3:00 p.m. Egypt's President Mohamed Morsi is facing nationwide protests after granting himself sweeping powers. Early this morning, brief clashes erupted between police and protesters near Tahrir Square. Dr. Christian Leuprecht, associate professor of political science at Queen's University and the Royal Military College of Canada, explains why this could explode into a second Arab Spring.
3:00 p.m. The Bank of Canada's boss is heading to the UK. Governor Mark Carney is taking the helm of the Bank of England, making him the first foreigner to lead that country's central bank. Dr. Ian Lee, assistant professor of business at Carleton University, explains what Canada's monetary policy makers are losing.
3:00 p.m. It appears many kindergarteners aren't ready to start school. A new study suggests almost 30 per cent of children are behind in at least one developmental area, including physical health, language, and cognition skills when entering kindergarten. Joann Carson, a retired Saskatoon kindergarten teacher, shares her first-hand experience with children who are new to school.
3:00 p.m. More cash could be left in your pocket as WestJet announces airfares. Short trips could drop by 50 per cent. Robert Kokonis, Managing Director of AirTrav, explains how this could be a game changer to the entire Canadian airline industry.
3:00 p.m. It's the even newer Saskatchewan! The province has announced more lenient liquor laws, including allowing stripping, but in a very limited fashion. Leader-Post columnist Murray Mandryk bares all with his thoughts on the changes.
3:20 p.m. Environment Canada has issued a freezing rain warining mixed with snow across southern Saskatchewan today. Natalie Hasell, warning preparedness meteorologist, paints a snowy white picture.
3:00 p.m. The Prime Minister is feeling rather neglected by our largest trading partner. Stephen Harper believes Americans still don't pay sufficient attention to Canada. Nelson Wiseman, associate professor of political science with the University of Toronto, explains Canadian and American relations.
3:00 p.m. First Ireland, now France and Belgium. The province is moving deeper into Europe as it tries to lure workers to Saskatchewan with job fairs in those countries. Rupen Pandya, Assistant Deputy Minister of the Economy, explains the push for foreign workers.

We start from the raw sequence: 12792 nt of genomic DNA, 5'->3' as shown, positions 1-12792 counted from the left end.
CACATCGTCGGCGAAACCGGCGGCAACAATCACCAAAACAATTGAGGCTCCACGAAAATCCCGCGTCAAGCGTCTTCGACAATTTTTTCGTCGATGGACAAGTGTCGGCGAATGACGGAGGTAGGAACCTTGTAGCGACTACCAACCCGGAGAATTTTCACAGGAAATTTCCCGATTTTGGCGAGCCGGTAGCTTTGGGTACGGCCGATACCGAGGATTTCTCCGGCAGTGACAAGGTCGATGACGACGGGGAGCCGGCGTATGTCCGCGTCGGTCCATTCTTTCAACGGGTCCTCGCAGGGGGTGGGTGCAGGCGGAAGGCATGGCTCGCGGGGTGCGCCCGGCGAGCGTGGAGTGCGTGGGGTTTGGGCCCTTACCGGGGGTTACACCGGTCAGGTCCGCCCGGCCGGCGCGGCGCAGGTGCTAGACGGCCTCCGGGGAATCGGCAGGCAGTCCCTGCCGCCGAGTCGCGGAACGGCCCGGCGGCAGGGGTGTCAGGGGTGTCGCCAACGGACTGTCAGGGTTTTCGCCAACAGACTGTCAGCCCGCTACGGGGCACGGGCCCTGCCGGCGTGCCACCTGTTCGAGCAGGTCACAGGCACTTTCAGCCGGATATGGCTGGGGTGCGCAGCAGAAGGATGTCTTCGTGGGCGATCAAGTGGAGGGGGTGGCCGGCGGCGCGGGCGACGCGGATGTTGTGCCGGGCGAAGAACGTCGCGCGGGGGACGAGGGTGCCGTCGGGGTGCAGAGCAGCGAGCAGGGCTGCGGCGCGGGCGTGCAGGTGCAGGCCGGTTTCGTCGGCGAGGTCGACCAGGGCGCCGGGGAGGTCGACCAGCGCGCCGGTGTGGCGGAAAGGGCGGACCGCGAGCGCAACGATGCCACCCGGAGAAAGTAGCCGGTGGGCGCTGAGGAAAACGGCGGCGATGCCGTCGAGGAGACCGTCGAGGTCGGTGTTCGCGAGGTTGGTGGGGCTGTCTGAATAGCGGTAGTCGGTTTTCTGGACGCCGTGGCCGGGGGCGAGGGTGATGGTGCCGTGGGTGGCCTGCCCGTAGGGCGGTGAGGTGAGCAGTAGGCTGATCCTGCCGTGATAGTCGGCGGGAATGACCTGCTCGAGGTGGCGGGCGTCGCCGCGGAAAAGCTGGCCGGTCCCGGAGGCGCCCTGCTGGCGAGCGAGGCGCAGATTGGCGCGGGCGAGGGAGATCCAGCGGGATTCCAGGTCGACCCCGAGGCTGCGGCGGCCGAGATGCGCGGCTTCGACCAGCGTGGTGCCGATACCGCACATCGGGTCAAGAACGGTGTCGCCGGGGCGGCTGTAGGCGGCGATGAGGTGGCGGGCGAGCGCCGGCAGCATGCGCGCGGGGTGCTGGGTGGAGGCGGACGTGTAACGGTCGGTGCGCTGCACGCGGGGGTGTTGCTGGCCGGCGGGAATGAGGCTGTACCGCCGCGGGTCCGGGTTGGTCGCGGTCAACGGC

3:30 p.m. The 100th Grey Cup finalists were determined this weekend with Toronto and Calgary taking the close wins. Rider Insider and Green Zone host Jamie Nye recaps the divisional finals.
3:00 p.m. Archeologists have discovered more than a thousand artifacts from a steamship that sank in the South Saskatchewan River more than a century ago. Butch Amundson, senior archeologist with Stantec, describes what his team has found in the SS City of Medicine Hat.
3:30 p.m. The CFL playoffs get heated this weekend when the Argos visit the Al's while the Lions welcome the Stamps. Rider Insider and Green Zone host Jamie Nye looks ahead to Sunday's matchups.
3:00 p.m. Israel and Hamas are on the brink of war after the assasination of the military commander of Hamas in an air strike Tuesday. In addition, Israel is now threatening invasion. Christian Leuprecht, associate professor of political science at Queen's University and the Royal Military College of Canada, explains what this means for the Middle East and the world.
3:00 p.m. A man is dead and a woman is in serious condition after a carbon monoxide leak in a home near Asquith. Dave Burdeniuk with SaskEnergy explains how a detector can save your life.